The quiet Beatle has been less quiet lately – even more than a decade after his death. Martin Scorsese’s “Living in the Material World,” from 2011, made a strong case for George Harrison as a major player in the Beatles and as a deeply soulful figure who never quite got his due. “The basic purpose of this movie is to stick up for Harrison,” The Guardian wrote, “and for his unfashionable, unpretentious need for a spiritual purpose in his music and his life: and Scorsese's film suggests that alone in the Beatles, and perhaps alone in pop's premier league, Harrison was an authentic spiritual figure.”
And now a concert film – from a 2014 tribute show at the Fonda Theater in Los Angeles – and accompanying album has been announced for February. Brian Wilson, Spoon’s Britt Daniels, Perry Farrell, Norah Jones, and others will be involved. (Even, oddly, Conan O’Brien, who plays “Old Brown Shoe.”)
For some Gen X fans, George is the perfect Beatle, and it’s no coincidence that Xer musicians like Elliott Smith and Beck covered his songs. For an overlooked, often misunderstood generation, embracing the overlooked, often misunderstood Beatle – one frequently shoved aside on the band’s albums by John Lennon and Paul McCartney -- makes symbolic sense.
So how major a musician was Harrison, in the end? The uncomfortable truth is that the narrative that George’s talents were somehow oppressed by the band’s dominant songwriting team breaks down when you look at the whole career. He did his best work during the Beatles years – songs like “If I Needed Someone,” “I Want to Tell You,” and “Taxman” from the band’s middle period are as good as later songs like “Something.” And his guitar playing on the band’s early records is crisp, understated, rockabilly-inspired – and as inventive as his later (and more celebrated) slide-guitar work.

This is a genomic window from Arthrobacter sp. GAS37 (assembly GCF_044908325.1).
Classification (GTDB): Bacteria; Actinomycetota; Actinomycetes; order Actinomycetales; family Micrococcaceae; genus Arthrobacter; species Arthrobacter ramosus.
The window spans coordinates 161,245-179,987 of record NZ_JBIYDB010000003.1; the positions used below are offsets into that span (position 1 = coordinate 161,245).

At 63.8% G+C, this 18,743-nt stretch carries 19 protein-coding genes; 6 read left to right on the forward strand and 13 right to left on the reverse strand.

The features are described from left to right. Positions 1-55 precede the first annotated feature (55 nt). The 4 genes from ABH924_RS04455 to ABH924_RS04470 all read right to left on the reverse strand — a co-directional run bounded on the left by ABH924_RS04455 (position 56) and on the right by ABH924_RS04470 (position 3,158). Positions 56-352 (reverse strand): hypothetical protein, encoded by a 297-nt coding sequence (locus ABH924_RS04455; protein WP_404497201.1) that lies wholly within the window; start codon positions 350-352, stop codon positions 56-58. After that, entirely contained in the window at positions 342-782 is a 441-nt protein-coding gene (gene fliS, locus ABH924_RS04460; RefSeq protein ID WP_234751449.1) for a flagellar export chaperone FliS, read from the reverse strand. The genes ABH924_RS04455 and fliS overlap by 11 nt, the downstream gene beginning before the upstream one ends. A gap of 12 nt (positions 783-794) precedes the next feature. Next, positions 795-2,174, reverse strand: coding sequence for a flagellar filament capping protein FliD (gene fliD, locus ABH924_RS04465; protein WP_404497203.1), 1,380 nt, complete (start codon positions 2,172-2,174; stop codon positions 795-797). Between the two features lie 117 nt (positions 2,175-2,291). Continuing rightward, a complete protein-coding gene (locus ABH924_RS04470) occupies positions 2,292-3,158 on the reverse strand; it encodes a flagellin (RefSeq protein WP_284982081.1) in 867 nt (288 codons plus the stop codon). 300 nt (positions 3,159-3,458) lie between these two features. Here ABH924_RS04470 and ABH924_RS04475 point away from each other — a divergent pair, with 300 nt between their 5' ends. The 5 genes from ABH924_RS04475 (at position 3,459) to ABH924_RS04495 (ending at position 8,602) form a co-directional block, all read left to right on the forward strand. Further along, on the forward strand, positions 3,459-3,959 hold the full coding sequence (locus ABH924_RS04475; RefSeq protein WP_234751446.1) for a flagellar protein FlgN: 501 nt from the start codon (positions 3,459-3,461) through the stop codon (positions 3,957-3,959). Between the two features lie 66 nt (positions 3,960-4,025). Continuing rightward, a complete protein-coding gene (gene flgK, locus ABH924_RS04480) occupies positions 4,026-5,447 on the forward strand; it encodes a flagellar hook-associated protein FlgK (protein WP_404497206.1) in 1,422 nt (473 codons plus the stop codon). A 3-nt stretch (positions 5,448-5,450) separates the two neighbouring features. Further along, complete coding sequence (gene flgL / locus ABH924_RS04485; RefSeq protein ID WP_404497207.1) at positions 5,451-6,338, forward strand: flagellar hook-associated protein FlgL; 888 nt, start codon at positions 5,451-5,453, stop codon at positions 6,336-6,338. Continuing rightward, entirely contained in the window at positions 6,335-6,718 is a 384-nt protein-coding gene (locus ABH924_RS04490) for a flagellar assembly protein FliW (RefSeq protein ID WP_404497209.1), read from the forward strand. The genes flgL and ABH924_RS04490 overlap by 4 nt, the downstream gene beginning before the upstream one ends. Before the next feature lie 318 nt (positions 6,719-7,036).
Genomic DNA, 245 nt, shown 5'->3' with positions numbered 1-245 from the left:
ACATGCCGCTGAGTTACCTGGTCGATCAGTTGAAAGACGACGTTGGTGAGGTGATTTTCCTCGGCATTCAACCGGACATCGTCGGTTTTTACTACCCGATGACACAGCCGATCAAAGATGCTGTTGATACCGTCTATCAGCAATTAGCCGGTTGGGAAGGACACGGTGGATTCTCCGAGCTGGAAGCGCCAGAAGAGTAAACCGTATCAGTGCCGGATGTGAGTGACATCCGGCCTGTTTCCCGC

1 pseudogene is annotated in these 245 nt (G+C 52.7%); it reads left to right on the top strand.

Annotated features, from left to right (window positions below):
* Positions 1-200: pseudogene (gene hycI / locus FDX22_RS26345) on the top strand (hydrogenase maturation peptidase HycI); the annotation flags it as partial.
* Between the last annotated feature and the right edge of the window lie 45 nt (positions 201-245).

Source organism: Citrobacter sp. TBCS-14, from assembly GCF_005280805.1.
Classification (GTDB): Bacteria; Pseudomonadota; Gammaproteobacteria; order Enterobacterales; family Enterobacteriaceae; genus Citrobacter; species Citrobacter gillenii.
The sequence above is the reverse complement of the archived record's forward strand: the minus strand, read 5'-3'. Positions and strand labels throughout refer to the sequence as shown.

In short, when he was liberated by the band’s breakup, he immediately came up with one solo record -- “All Things Must Pass” -- with some great songs like “Isn’t It a Pity,” “My Sweet Lord,” Dylan’s “If Not For You” and a wonderfully warm sound. And it was followed by a lot of albums even more spotty than the other Beatles’ post-breakup work. He's an effectively vulnerable singer, and there are strong tunes dropped in here and there like “All Those Years Ago,” which is, ironically, a fond reminiscence of Lennon, a bandmate he often clashed with. (Lennon could be cruel and unfair about Harrison’s talent and had little patience for his spiritual yearnings.)
Could it have worked out differently? Harrison was the first Beatle to release a solo album – “Wonderwall Music” came out in 1968 – and he’d been restless for years. McCartney said that the guitarist’s songs, after lagging, had become “at least as good as ours.” In the ‘80s, Michael Palin of Monty Python described Harrison as “recovering from being a Beatle.” But with the exception of the posthumous “Brainwashed” album, Harrison got less interesting the further he got from the group that purportedly held him back. And he allowed a lot of his work to be hellishly glossed up by ELO’s Jeff Lynne.
The natural response to all this is that Lennon and McCartney had trouble matching the quality of their Beatles work post-breakup. Those two were a team much of the time even if their relationship was fraught and unstable. The George myth, by contrast, is that he was the deep loner who didn’t need a partnership, but freedom and independence.
George Harrison was a serious musician and, by most accounts, a profound guy; it’s impossible to imagine the Beatles without him. He helped bring Indian music and the sitar to his old band and to the Anglo-American world in general. Let’s celebrate and respect the man and his legacy. I’m looking forward to “George Fest,” too. But it’s hard not to wish the legend of George as the Beatle who just needed to break free had a little more to it.